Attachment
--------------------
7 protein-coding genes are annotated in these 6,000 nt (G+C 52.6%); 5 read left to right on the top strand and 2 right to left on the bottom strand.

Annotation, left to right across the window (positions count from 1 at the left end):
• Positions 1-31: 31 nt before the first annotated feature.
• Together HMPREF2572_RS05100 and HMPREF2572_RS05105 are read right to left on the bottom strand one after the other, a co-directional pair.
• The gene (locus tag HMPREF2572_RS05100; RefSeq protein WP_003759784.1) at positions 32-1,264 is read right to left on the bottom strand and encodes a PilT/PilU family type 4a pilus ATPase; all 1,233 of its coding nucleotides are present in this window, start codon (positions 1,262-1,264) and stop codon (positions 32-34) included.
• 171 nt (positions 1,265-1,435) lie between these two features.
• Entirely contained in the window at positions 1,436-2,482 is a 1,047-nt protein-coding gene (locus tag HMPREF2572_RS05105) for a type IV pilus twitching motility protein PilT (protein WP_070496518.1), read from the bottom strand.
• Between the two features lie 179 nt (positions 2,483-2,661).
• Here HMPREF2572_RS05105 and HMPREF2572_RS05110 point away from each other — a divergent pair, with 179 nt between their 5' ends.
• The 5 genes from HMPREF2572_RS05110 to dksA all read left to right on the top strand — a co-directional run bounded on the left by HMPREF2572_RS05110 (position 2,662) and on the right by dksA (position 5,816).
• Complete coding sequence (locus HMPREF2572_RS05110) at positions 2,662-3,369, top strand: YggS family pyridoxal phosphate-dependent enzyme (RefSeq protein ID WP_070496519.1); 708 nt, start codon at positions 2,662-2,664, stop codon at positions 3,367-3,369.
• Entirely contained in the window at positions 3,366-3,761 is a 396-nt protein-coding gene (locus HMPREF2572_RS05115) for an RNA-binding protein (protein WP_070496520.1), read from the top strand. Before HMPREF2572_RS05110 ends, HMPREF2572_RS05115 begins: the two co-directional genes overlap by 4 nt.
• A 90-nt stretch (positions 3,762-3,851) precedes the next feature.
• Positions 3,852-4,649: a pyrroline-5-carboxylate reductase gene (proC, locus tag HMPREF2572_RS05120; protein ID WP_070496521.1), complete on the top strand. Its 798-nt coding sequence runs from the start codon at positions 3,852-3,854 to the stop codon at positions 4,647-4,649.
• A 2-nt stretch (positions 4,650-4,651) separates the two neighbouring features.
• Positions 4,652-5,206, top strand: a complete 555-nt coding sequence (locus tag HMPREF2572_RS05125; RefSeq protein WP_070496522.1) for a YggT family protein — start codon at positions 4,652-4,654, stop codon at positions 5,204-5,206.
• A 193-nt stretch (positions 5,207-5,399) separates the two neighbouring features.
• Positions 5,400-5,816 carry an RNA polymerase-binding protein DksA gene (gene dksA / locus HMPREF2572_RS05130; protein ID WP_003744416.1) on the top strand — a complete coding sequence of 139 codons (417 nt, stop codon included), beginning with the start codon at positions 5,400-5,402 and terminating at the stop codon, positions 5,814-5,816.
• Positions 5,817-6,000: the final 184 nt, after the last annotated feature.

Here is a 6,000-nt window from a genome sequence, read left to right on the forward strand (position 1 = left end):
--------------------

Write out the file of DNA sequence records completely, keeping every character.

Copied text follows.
7 protein-coding genes are annotated in these 6,000 nt (G+C 52.6%); 5 read left to right on the top strand and 2 right to left on the bottom strand.

Annotation, left to right across the window (positions count from 1 at the left end):
• Positions 1-31: 31 nt before the first annotated feature.
• Together HMPREF2572_RS05100 and HMPREF2572_RS05105 are read right to left on the bottom strand one after the other, a co-directional pair.
• The gene (locus tag HMPREF2572_RS05100; RefSeq protein WP_003759784.1) at positions 32-1,264 is read right to left on the bottom strand and encodes a PilT/PilU family type 4a pilus ATPase; all 1,233 of its coding nucleotides are present in this window, start codon (positions 1,262-1,264) and stop codon (positions 32-34) included.
• 171 nt (positions 1,265-1,435) lie between these two features.
• Entirely contained in the window at positions 1,436-2,482 is a 1,047-nt protein-coding gene (locus tag HMPREF2572_RS05105) for a type IV pilus twitching motility protein PilT (protein WP_070496518.1), read from the bottom strand.
• Between the two features lie 179 nt (positions 2,483-2,661).
• Here HMPREF2572_RS05105 and HMPREF2572_RS05110 point away from each other — a divergent pair, with 179 nt between their 5' ends.
• The 5 genes from HMPREF2572_RS05110 to dksA all read left to right on the top strand — a co-directional run bounded on the left by HMPREF2572_RS05110 (position 2,662) and on the right by dksA (position 5,816).
• Complete coding sequence (locus HMPREF2572_RS05110) at positions 2,662-3,369, top strand: YggS family pyridoxal phosphate-dependent enzyme (RefSeq protein ID WP_070496519.1); 708 nt, start codon at positions 2,662-2,664, stop codon at positions 3,367-3,369.
• Entirely contained in the window at positions 3,366-3,761 is a 396-nt protein-coding gene (locus HMPREF2572_RS05115) for an RNA-binding protein (protein WP_070496520.1), read from the top strand. Before HMPREF2572_RS05110 ends, HMPREF2572_RS05115 begins: the two co-directional genes overlap by 4 nt.
• A 90-nt stretch (positions 3,762-3,851) precedes the next feature.
• Positions 3,852-4,649: a pyrroline-5-carboxylate reductase gene (proC, locus tag HMPREF2572_RS05120; protein ID WP_070496521.1), complete on the top strand. Its 798-nt coding sequence runs from the start codon at positions 3,852-3,854 to the stop codon at positions 4,647-4,649.
• A 2-nt stretch (positions 4,650-4,651) separates the two neighbouring features.
• Positions 4,652-5,206, top strand: a complete 555-nt coding sequence (locus tag HMPREF2572_RS05125; RefSeq protein WP_070496522.1) for a YggT family protein — start codon at positions 4,652-4,654, stop codon at positions 5,204-5,206.
• A 193-nt stretch (positions 5,207-5,399) separates the two neighbouring features.
• Positions 5,400-5,816 carry an RNA polymerase-binding protein DksA gene (gene dksA / locus HMPREF2572_RS05130; protein ID WP_003744416.1) on the top strand — a complete coding sequence of 139 codons (417 nt, stop codon included), beginning with the start codon at positions 5,400-5,402 and terminating at the stop codon, positions 5,814-5,816.
• Positions 5,817-6,000: the final 184 nt, after the last annotated feature.

Here is a 6,000-nt window from a genome sequence, read left to right on the forward strand (position 1 = left end):